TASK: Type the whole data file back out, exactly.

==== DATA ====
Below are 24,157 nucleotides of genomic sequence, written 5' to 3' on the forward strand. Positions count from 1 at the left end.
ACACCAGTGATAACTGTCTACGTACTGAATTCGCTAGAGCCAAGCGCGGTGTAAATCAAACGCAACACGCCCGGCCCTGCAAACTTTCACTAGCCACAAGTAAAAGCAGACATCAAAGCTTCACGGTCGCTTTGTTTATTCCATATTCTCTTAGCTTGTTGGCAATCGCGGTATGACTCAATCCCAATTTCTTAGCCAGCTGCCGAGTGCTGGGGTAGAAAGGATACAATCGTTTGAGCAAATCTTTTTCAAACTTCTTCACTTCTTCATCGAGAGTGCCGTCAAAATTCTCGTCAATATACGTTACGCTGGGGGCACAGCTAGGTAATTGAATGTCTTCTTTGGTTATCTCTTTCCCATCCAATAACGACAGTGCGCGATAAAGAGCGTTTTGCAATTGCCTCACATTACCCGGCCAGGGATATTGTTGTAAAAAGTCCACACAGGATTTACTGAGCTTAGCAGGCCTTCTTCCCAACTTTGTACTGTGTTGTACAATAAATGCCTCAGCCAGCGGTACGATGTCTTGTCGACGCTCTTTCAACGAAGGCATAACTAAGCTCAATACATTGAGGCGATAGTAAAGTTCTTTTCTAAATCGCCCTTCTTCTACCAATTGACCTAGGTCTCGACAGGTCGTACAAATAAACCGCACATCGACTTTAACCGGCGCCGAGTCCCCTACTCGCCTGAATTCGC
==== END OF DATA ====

Below are 24,157 nucleotides of genomic sequence, written 5' to 3' on the forward strand. Positions count from 1 at the left end.
ACACCAGTGATAACTGTCTACGTACTGAATTCGCTAGAGCCAAGCGCGGTGTAAATCAAACGCAACACGCCCGGCCCTGCAAACTTTCACTAGCCACAAGTAAAAGCAGACATCAAAGCTTCACGGTCGCTTTGTTTATTCCATATTCTCTTAGCTTGTTGGCAATCGCGGTATGACTCAATCCCAATTTCTTAGCCAGCTGCCGAGTGCTGGGGTAGAAAGGATACAATCGTTTGAGCAAATCTTTTTCAAACTTCTTCACTTCTTCATCGAGAGTGCCGTCAAAATTCTCGTCAATATACGTTACGCTGGGGGCACAGCTAGGTAATTGAATGTCTTCTTTGGTTATCTCTTTCCCATCCAATAACGACAGTGCGCGATAAAGAGCGTTTTGCAATTGCCTCACATTACCCGGCCAGGGATATTGTTGTAAAAAGTCCACACAGGATTTACTGAGCTTAGCAGGCCTTCTTCCCAACTTTGTACTGTGTTGTACAATAAATGCCTCAGCCAGCGGTACGATGTCTTGTCGACGCTCTTTCAACGAAGGCATAACTAAGCTCAATACATTGAGGCGATAGTAAAGTTCTTTTCTAAATCGCCCTTCTTCTACCAATTGACCTAGGTCTCGACAGGTCGTACAAATAAACCGCACATCGACTTTAACCGGCGCCGAGTCCCCTACTCGCCTGAATTCGC